Finally got out for a bit of a fossicking trip to Richmond in central Queensland, did not bring much back home but overall a good trip. I went out to get more matrix from the hole where I have found some Mesozoic bird fossils and drop off to the museum the couple of fragments found while sieving through last trips matrix. http://www.abc.net.au/news/2017-04-19/dinosaur-bird-found-in-outback-queensland/8453740?pfmredir=sm Saturday 22 April 2017 - Day 1: Drove 5 hours out to Richmond and after a quick lunch went out to the quarry and went to the spot where I had found 30 odd Ichthyosaur on the last day of my trip earlier in the year to dig deep into to wall of the quarry, but as it is a working quarry much had changed and no luck there so I spent the rest of the afternoon specking and found one nice sharks tooth and half a baby ichthyosaur vert from I spot I had worked over a couple of years back. Yes I already had the other half at home. Early day so back to the pub and watch my team play football. Sunday Day 2: At the quarry by 7:00 and I started to dig down the 300 mm (1 foot) in the spot where the bird fossils came from and by 11:00 I had one bag of matrix in the back of the car and had the rest of the area where I wanted to dig down to the capping layer of rock over the matrix layer. I normally drive back to the caravan park to get out of the sun about this time but the local palaeontologist Patrick turned up and we got to chatting and having a general look around, so I did not go back for lunch until 1:00 pm. I then went for a visit to a local friend’s place for a chat so did not get back to the quarry until about 5:00 pm. I then dug out the other bag and half of matrix from my hole and left the quarry at dusk. I will see what I find in this lot of matrix before I decide where to dig next. Monday Day 3: At the quarry by 7:00 and thought I would have another look around where I had found the Ichthyosaur verts on the last trip but soon decided well and truly gone. I then decided to check along the wall of the quarry at the same level where I had picked up the verts on the last trip and noticed a Ichthyosaur rib in the side of the quarry face. After a quick dig around the rib to see if I could get it out I found more fossil bone so I excavated I bit more and decided there would be too much material for me to dig out and to material looked quite promising to having a fair bit of the skull there even if it was disarticulated, so I gave it a quick cover up and left. I then went back to Richmond to get the palaeontologist from the museum to have a look. I got him at about 8:15 on his way to work and once the museum was open Patrick came out to the quarry. We exposed a bit more of the fossil material and decided there was the potential to be a fair amount of the Ichthyosaur there based on the way the skull elements were facing. As I already knew, we also decided it needed to come out as a full dig and would need a backhoe to dig down to the layer where the fossil was as well as needing several people to lift the sections out and transport back to the museum for preparing. I was a funny feeling recovering the fossil that I had just found. We then pegged out the area and marked it with a Kronosaurus Dig Site sign, to be properly fenced of later. By 11:00 we got back to the Museum and looked a some of the bird material that I and some others had found next to the hole so are associated material. What I will say is with every bit someone finds of the bird material the better picture of what the association is with other Mesozoic birds found across the globe. After a break for lunch I went back to the quarry and did a bit more specking and talking to others out at the quarry. I picked up a turtle jaw in a piece of rock but not much else and left the quarry at dusk. Tuesday Day 4: Up early and on the road home by 6:30 for the five hour drive home and unpack the ute ready to go to work on Wednesday. Mike D'Arcy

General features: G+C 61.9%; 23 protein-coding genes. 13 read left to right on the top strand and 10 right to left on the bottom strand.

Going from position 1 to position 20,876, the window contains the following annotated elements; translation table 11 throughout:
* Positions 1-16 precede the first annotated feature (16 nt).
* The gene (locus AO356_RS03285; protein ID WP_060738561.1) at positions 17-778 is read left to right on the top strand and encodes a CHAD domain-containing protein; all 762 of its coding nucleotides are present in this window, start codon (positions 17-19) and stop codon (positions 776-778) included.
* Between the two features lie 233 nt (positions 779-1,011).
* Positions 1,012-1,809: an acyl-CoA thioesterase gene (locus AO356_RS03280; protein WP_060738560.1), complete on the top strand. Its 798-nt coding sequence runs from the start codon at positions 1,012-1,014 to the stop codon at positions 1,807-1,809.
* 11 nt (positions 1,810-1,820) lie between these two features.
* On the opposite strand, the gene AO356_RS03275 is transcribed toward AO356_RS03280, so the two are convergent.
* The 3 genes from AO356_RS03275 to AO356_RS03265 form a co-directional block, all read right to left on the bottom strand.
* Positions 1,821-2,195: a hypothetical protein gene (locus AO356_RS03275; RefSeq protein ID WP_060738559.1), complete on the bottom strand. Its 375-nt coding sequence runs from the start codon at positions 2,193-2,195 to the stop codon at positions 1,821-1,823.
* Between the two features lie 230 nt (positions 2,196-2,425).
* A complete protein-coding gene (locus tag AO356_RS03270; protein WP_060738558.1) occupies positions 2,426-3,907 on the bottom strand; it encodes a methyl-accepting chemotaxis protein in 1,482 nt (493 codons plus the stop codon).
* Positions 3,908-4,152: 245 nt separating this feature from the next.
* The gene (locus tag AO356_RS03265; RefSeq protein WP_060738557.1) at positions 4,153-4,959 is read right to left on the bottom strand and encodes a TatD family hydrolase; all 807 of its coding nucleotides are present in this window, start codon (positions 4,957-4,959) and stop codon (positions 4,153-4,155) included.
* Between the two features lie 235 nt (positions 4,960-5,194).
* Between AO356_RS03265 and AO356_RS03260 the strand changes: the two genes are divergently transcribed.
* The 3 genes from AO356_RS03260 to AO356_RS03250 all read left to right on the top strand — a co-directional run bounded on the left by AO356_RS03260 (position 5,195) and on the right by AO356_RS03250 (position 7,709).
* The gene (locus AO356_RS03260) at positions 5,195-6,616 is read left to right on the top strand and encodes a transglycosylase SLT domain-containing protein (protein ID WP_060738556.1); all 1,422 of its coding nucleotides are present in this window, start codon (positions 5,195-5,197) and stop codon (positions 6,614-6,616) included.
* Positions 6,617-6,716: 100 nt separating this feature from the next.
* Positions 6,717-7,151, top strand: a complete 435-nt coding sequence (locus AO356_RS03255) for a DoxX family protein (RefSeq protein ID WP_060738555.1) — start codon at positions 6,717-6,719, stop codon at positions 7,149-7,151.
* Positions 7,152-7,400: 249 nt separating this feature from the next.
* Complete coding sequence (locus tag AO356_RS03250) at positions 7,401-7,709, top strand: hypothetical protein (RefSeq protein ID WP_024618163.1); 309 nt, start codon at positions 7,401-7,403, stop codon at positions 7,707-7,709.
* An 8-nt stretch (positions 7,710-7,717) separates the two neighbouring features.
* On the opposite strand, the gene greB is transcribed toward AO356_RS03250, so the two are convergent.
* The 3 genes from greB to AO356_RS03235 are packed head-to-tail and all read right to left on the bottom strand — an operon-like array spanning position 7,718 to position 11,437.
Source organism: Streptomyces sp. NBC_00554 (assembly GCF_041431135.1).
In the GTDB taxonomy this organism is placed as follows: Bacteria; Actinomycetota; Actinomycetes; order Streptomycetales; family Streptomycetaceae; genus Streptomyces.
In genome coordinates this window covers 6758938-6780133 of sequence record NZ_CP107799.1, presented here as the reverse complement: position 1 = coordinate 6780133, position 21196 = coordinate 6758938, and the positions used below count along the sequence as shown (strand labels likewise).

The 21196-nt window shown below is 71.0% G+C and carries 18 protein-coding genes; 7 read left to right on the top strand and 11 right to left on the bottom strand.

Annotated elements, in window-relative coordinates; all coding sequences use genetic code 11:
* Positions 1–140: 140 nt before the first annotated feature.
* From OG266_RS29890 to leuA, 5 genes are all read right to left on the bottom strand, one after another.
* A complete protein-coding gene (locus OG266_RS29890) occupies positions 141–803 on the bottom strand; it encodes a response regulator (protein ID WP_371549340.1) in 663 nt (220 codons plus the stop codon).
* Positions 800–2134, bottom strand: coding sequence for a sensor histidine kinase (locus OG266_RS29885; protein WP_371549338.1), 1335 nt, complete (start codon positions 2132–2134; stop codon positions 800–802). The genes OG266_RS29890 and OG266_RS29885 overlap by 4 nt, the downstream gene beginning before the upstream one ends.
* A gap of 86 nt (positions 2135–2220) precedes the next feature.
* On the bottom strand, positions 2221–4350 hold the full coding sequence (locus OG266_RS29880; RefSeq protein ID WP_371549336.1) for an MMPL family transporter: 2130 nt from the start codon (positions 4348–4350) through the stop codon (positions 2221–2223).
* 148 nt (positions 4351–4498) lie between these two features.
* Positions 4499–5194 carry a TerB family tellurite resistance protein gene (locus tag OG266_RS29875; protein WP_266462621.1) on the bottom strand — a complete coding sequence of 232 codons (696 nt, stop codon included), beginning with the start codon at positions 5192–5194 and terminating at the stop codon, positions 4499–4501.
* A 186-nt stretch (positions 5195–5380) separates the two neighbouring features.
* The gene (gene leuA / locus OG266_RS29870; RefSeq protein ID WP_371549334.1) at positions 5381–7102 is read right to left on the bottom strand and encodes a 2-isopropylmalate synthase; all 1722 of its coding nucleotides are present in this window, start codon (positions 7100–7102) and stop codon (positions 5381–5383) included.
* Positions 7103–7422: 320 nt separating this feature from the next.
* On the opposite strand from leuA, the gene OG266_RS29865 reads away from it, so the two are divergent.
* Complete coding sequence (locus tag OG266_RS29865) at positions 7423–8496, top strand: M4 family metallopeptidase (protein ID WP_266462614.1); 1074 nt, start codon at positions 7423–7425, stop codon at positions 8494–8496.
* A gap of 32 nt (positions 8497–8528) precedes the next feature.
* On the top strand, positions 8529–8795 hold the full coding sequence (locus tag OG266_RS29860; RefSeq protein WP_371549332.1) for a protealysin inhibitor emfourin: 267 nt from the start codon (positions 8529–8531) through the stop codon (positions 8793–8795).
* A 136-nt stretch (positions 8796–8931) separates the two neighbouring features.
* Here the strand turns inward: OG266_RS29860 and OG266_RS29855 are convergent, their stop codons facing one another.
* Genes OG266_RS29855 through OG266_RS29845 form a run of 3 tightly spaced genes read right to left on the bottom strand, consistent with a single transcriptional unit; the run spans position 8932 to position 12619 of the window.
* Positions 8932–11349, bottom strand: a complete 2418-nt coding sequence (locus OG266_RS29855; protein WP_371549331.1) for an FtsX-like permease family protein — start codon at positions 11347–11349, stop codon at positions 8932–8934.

4. Unknown cretaceous tooth

    While sieving through some matrix I came across this unusual tooth The tooth is from the cretaceous, albian, marine matrix from the toolebuc formation in central Queensland Australia. at 10 mm long it is not very big but there are striations on both flat sides, making it unusual compared to the normal fish teeth that are abundant. The edge on one side appears to be slightly rounded and the other that is chipped is quite acute. Thankful for any leads Mike D'Arcy
  5. Another Cretaceous Shark Tooth

    Here is another shark tooth that I have no clue about. Found in Australian, Albian cretaceous deposit in the toolebuc formation near Richmond Queensland. tooth is just under 7 mm long thanks in advance for any input Mike D
  6. Cretaceous Shark Tooth

    I have finally started to sort through some of my small shark teeth and this one is a little different. As best as I can guess this is a johnlongia sp tooth. the photo with scale is in half millimetres so specimen is about 6 mm long. Thanks in advance. Mike D